“I wasn't born here, but I was raised here and I realized that Brooklyn has so much flavor. It’s a mosaic of cultures and colors,” Sylvester said. 

In order to achieve authenticity Sylvester did some research into the history of each neighborhood, coming up with unique and yet descriptive essences to reflect on the special “aroma” of each neighborhood.

For instance, the “soft floral blend of cherry, jasmine and gardenia” of the Prospect Heights flavor refers to the famous Brooklyn Botanic Gardens found there.

“‘Church Avenue’ is a fruit blend of mango, papaya and jasmine because there are a lot of West Indians that live in the area,” she added.

Sylvester opened her store in 2013 at 820 Washington Avenue in Prospect Heights. She makes every product by hand right there in her store. Not every Brooklyn neighborhood has its own scent, but some that do include: Red Hook, Bed-Stuy, Park Slope and other very Brooklyn-ish things, like “Brownstone.”

Prices range from $7 or $8 for lip balm or shea butter soap to $30 for sea salt scrub.

We can expect to continue to see more scents and more products from this creative entrepreneur who has products for sale as far away as Jackson, Mississippi. Although now many of her ingredients come from all over the world, Sylvestor hopes that one day soon she will be able to get all her materials locally.

“Brooklyn is all I know,” she said. “It’s a beautiful city and it’s got so much history.”

Monday, February 2, 2015

Forecasters Take the Brunt of Historic Blizzard

Mayor Bill de Blasio; photo credt: The office of Public Advocate for the City of New York
After city and state officials took the maximum position to protect the safety and well-being of citizens, the anticipated “Blizzard of the Century” turned into more like the blizzard of the week. On Tuesday New York City Mayor Bill de Blasio said that he does not regret closing schools and ordering all traffic off the streets beginning at 11pm, just ahead of the storm. Closure of the subway, however, was not mandated by the mayor’s office.

"We found out just as it was being announced," the mayor said, only 15 minutes before Governor Cuomo made the announcement on TV on Monday afternoon that for the first time in the 110-year history of the subway it would be closed for snow.

"I think it was a very big move, and certainly something we would have liked to have had some more dialogue on," said de Blasio. He did not say whether he agreed with the decision or not.

The Mayor explained that New Yorkers should consider themselves lucky that we received only 10 to 12 inches of snow on Monday night, a half to a third of what was forecast.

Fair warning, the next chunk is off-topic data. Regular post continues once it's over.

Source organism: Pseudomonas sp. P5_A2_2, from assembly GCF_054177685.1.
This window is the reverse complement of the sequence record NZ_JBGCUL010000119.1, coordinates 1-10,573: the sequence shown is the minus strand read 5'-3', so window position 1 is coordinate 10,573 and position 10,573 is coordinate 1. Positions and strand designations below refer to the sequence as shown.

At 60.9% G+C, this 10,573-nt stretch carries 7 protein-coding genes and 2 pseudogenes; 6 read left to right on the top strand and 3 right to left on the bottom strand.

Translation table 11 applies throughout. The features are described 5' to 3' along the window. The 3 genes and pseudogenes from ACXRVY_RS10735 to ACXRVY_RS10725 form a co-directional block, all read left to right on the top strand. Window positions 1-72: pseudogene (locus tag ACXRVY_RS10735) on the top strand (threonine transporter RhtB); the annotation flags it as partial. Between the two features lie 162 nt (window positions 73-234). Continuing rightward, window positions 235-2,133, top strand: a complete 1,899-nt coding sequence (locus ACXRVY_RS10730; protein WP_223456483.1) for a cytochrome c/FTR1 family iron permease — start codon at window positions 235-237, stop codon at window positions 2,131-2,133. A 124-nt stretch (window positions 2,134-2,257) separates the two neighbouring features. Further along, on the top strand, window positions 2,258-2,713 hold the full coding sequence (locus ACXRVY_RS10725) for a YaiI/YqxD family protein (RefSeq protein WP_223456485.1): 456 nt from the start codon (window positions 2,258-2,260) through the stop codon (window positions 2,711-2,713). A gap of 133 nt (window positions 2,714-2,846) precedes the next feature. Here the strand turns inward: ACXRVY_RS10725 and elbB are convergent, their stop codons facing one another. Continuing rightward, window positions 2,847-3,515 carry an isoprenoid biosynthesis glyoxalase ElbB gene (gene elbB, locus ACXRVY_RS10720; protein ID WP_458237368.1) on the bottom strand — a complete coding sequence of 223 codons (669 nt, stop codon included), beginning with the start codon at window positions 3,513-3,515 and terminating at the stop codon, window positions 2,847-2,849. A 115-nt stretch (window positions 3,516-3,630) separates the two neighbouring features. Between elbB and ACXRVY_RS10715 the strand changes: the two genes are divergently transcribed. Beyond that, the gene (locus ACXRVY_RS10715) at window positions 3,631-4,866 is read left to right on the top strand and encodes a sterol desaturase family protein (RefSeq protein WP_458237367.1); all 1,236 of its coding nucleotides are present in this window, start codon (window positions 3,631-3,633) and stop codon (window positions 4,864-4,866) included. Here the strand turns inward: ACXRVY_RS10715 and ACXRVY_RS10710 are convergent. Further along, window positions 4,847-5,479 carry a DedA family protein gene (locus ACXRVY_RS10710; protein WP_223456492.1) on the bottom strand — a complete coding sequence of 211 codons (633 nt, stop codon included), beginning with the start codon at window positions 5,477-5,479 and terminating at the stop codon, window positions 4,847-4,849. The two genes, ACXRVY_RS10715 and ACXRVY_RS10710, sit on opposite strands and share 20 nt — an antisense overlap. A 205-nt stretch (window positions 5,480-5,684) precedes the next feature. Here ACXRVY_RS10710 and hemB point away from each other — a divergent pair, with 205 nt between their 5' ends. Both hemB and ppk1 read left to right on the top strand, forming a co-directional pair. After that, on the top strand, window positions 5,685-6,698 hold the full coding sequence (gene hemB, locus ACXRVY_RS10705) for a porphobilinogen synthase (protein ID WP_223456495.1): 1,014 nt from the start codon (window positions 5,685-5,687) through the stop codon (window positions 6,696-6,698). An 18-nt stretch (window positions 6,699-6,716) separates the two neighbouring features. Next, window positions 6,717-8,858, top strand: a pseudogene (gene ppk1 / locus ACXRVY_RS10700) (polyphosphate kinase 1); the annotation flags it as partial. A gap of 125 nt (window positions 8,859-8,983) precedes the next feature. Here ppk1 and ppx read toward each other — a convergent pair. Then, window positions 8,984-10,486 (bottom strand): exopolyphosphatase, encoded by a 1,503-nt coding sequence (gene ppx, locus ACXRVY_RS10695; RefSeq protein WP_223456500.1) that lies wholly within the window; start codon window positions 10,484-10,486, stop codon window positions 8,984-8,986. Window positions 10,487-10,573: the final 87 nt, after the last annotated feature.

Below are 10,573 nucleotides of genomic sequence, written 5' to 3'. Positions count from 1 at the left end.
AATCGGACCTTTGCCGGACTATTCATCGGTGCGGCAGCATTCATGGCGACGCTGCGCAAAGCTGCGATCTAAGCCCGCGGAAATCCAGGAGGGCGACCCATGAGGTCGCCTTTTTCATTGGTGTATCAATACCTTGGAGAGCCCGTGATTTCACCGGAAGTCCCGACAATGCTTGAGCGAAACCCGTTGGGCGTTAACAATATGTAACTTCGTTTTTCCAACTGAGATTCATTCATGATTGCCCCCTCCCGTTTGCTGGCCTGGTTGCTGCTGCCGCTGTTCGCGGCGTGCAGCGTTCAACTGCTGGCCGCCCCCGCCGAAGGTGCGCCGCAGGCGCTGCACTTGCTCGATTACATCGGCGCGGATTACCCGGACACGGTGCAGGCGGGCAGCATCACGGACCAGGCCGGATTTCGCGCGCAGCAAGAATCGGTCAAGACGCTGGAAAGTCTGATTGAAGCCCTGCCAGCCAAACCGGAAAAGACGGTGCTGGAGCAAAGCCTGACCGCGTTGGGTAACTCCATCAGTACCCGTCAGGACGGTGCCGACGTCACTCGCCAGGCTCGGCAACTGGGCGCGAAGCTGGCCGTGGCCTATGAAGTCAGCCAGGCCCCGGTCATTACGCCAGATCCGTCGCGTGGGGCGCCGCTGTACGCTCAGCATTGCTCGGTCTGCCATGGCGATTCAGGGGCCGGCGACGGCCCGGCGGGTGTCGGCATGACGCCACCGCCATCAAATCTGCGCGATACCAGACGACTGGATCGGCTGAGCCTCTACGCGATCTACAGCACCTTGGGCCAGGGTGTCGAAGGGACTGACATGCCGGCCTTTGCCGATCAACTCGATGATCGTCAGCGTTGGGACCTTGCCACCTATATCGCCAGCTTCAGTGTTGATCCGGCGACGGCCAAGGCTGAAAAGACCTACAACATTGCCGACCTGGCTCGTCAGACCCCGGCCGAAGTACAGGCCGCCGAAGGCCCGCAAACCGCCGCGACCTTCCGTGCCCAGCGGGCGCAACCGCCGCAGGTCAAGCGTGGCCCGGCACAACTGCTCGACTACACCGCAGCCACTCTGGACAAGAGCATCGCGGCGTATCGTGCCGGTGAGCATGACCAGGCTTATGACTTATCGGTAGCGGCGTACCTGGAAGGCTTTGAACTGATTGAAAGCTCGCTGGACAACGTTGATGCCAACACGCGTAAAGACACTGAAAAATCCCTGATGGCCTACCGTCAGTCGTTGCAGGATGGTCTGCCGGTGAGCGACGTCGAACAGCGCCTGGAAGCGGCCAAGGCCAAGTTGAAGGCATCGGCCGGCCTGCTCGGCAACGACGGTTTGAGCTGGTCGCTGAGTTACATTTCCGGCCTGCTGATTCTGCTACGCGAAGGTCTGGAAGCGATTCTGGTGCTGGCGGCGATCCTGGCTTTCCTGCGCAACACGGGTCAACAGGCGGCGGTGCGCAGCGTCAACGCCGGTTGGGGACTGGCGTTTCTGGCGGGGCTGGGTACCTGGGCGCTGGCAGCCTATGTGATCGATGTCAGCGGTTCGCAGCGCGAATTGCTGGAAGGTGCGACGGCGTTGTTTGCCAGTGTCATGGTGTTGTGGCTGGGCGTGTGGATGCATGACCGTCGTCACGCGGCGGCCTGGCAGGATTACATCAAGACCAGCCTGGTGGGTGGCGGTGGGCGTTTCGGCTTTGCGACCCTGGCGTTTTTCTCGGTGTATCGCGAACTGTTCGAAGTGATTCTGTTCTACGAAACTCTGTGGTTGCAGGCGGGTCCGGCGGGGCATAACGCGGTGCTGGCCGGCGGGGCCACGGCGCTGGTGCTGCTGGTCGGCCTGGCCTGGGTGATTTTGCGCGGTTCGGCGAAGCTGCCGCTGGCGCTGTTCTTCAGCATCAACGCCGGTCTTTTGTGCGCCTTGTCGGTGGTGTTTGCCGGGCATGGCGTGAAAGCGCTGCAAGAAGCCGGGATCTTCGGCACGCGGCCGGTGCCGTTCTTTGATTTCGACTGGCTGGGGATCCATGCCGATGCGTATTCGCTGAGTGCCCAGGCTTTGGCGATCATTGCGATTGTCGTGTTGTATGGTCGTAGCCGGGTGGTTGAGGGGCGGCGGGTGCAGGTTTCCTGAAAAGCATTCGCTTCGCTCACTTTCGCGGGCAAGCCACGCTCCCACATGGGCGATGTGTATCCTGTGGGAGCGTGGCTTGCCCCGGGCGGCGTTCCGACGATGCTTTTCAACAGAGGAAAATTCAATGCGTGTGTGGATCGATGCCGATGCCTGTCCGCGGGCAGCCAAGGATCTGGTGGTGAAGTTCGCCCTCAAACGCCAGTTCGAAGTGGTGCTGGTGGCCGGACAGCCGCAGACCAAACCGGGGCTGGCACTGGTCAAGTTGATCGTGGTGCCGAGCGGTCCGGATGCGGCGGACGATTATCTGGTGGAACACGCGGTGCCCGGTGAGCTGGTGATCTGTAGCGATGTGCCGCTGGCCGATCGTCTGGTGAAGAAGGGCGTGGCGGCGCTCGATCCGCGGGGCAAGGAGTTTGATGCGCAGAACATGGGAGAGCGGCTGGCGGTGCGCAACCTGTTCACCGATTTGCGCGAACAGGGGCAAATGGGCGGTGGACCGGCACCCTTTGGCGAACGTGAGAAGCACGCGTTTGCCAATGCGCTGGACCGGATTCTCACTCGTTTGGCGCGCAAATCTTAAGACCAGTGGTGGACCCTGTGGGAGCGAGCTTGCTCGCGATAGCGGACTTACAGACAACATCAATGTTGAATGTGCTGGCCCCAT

"Just 20, 30 miles east of the city's border, in Long Island, they got exactly what was originally projected for here," de Blasio said.
The traffic ban imposed by City Hall went into effect at 11pm and was lifted at 7:30am on Tuesday morning. The Mayor said, based on the snow predictions at the time, the closing of schools and traffic for Tuesday was a “no-brainer.”
"These were the right precautions to take. They worked," de Blasio said. "I will always err on the side of safety and caution," he said.

Friday, January 2, 2015

Borough Presidents Address Internet Inequality

New York City’s five borough presidents, together with City Comptroller Scott Stringer have created a “Five Borough Broadband Bill of Rights” to address the differential across the city of internet access.

According to a report published by Stringer, 30 percent of households in Brooklyn are without high-speed internet. That statistic compares unfavorably with the 21 percent of households who do not have high-speed internet in Manhattan. The report shows that even within each borough large differences exist. For instance, Kensington and Borough Park have the lowest rate of internet access at 47 percent of households without.

The report, which is labeled “Internet Inequality: Broadband Access in NYC,” explains that there are two major reasons for the lack of high-speed internet in the city: poor broadband quality and expense.
“New Yorkers who don’t have online access lack the tools they need to improve their education, employment and business opportunities,” Stringer said. “Just as the subway powered New York’s growth in the 20th century, high-speed broadband will power our city’s economic competitiveness in the 21st century.”

Stringer and the five borough presidents came together to produce the “Five Borough Broadband Bill of Rights” to find ways to reduce the differences between the city’s neighborhoods as far as internet access is concerned. The goal of the “Bill of Rights” is to bring neighborhoods like Kensington and Borough Park, with almost half the households without internet, to more of a parity with other neighborhoods, such as SoHo and Greenwich Village, which have almost 90 percent of households equipped with high-speed web access.